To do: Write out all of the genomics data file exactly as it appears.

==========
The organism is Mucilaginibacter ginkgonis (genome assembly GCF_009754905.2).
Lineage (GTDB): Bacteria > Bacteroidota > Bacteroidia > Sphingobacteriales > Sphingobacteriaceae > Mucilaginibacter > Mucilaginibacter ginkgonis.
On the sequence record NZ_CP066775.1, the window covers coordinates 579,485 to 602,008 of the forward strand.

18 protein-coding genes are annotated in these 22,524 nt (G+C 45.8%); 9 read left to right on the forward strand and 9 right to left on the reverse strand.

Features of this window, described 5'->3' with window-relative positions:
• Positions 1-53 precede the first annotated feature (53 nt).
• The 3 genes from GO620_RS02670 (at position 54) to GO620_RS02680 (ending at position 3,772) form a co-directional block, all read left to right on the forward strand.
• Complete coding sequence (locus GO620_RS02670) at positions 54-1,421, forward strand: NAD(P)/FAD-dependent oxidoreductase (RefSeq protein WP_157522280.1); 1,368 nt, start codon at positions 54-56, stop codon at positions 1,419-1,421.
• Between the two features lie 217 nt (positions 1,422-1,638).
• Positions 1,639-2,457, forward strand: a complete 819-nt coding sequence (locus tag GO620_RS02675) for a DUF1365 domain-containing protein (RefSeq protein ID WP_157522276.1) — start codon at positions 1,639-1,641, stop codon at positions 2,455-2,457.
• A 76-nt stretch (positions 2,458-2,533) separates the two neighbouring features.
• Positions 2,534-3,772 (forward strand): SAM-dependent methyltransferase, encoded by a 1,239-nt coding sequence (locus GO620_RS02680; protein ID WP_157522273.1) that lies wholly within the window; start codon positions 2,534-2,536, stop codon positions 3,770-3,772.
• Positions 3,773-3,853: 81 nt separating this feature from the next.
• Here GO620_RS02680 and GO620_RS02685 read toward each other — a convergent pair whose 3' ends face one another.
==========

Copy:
The organism is Mucilaginibacter ginkgonis (genome assembly GCF_009754905.2).
Lineage (GTDB): Bacteria > Bacteroidota > Bacteroidia > Sphingobacteriales > Sphingobacteriaceae > Mucilaginibacter > Mucilaginibacter ginkgonis.
On the sequence record NZ_CP066775.1, the window covers coordinates 579,485 to 602,008 of the forward strand.

18 protein-coding genes are annotated in these 22,524 nt (G+C 45.8%); 9 read left to right on the forward strand and 9 right to left on the reverse strand.

Features of this window, described 5'->3' with window-relative positions:
• Positions 1-53 precede the first annotated feature (53 nt).
• The 3 genes from GO620_RS02670 (at position 54) to GO620_RS02680 (ending at position 3,772) form a co-directional block, all read left to right on the forward strand.
• Complete coding sequence (locus GO620_RS02670) at positions 54-1,421, forward strand: NAD(P)/FAD-dependent oxidoreductase (RefSeq protein WP_157522280.1); 1,368 nt, start codon at positions 54-56, stop codon at positions 1,419-1,421.
• Between the two features lie 217 nt (positions 1,422-1,638).
• Positions 1,639-2,457, forward strand: a complete 819-nt coding sequence (locus tag GO620_RS02675) for a DUF1365 domain-containing protein (RefSeq protein ID WP_157522276.1) — start codon at positions 1,639-1,641, stop codon at positions 2,455-2,457.
• A 76-nt stretch (positions 2,458-2,533) separates the two neighbouring features.
• Positions 2,534-3,772 (forward strand): SAM-dependent methyltransferase, encoded by a 1,239-nt coding sequence (locus GO620_RS02680; protein ID WP_157522273.1) that lies wholly within the window; start codon positions 2,534-2,536, stop codon positions 3,770-3,772.
• Positions 3,773-3,853: 81 nt separating this feature from the next.
• Here GO620_RS02680 and GO620_RS02685 read toward each other — a convergent pair whose 3' ends face one another.